Forty students from the University of Technology, Sydney (UTS) descended on Wyangala Golf Course and Wyangala Dam Public School on Sunday to lend a helping hand as a part of the volunteer program, The Big Lift.
The students spent the morning creating a butterfly garden and doing some landscaping at the school, while another group helped paint barricades for flower beds and cleaned up debris at the golf course.
Willyn Carrascal from The Big Lift said it was the second day of a nine day journey to Melbourne.
“We go to nine different towns, we’ve got two buses with 80 students, today we’ve got 36 students with us, half of us are here at the school and half at the golf course,” she said.
“The other group is in Mandurama.”
The next stop on the journey will be Ganmain before the students head to towns such as Harcourt, Finley and Whitton and towards Melbourne, where they will form a flashmob in Federation Square and perform Random Acts of Kindness on the streets.
Along the way, the students volunteer to help community organisations with different projects while they stay in community, school or church halls each night.
Willyn said it gives city students the chance to see rural communities.
“A lot of people haven’t been to rural towns so even hearing the (Wyangala Dam Public) school has five students, it was mindblowing,” she said.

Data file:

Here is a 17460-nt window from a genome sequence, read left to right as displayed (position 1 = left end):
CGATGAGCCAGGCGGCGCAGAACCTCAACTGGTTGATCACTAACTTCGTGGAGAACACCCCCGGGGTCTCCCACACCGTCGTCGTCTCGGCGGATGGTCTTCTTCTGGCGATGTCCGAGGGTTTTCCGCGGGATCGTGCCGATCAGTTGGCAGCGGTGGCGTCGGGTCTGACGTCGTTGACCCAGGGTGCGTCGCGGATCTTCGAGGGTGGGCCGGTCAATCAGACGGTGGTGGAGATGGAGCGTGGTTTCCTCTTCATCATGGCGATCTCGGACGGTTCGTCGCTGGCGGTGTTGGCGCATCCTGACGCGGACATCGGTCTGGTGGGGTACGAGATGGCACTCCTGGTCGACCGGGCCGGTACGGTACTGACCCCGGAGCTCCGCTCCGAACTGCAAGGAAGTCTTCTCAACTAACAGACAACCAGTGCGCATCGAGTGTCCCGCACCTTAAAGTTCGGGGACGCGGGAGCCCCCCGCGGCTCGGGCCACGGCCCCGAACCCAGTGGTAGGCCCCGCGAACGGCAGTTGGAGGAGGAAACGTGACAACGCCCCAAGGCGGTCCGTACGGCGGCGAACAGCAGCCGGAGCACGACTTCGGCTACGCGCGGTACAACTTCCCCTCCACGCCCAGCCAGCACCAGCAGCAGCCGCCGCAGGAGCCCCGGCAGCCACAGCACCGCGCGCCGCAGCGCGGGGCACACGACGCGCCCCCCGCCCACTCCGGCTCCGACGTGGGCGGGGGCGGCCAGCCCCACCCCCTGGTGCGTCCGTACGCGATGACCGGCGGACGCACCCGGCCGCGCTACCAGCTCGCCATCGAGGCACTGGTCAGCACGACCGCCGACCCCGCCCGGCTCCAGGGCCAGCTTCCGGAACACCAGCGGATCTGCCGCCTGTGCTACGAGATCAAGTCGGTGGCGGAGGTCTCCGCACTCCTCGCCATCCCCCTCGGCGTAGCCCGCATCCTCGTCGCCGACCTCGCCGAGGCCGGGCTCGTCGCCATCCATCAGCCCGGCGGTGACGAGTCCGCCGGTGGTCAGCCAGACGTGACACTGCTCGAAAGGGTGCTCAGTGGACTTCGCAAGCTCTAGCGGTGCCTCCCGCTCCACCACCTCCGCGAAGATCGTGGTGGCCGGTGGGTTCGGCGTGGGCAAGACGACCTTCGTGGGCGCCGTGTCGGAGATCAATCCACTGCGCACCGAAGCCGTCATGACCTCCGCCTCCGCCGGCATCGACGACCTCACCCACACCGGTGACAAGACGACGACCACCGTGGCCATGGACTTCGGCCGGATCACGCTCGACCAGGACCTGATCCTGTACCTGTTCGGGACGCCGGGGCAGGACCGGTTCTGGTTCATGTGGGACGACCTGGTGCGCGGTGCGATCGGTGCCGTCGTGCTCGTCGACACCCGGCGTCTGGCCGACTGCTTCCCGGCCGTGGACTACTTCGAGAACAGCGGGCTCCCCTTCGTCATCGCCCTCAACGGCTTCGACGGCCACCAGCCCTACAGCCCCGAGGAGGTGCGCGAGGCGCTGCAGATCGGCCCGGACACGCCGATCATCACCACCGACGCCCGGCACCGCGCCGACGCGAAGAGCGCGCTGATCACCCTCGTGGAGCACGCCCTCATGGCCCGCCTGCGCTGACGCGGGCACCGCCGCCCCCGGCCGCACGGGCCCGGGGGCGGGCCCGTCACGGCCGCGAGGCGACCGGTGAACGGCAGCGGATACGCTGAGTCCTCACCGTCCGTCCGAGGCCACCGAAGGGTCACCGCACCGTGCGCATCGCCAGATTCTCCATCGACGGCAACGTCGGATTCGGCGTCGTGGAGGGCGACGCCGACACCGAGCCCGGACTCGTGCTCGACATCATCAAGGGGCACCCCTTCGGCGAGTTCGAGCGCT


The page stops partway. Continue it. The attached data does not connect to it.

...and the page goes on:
“Everything we do, even though it seems like it’s not that big of an impact for the community, it is… we just wanted to give back to the community.”
One of The Big Lift crew members, Rachel Nordon, said the trip also gives students the opportunity to learn new skills.
“One of these girls has never painted something like a building before, another guy at the other place had never planted a tree, it sounds really naive but… it’s good they are learning these skills,” she said.
She said the opportunity to Pay It Forward is the reason she keeps coming back each year.
“It’s a very addictive feeling once you get started, The Big Lift shows us it’s okay just to help someone and not get anything in return or not expect anything in return,” Rachel said.
“We’ve found with the townspeople, they’ve been incredibly responsive and generous, it creates that connection between student and town.”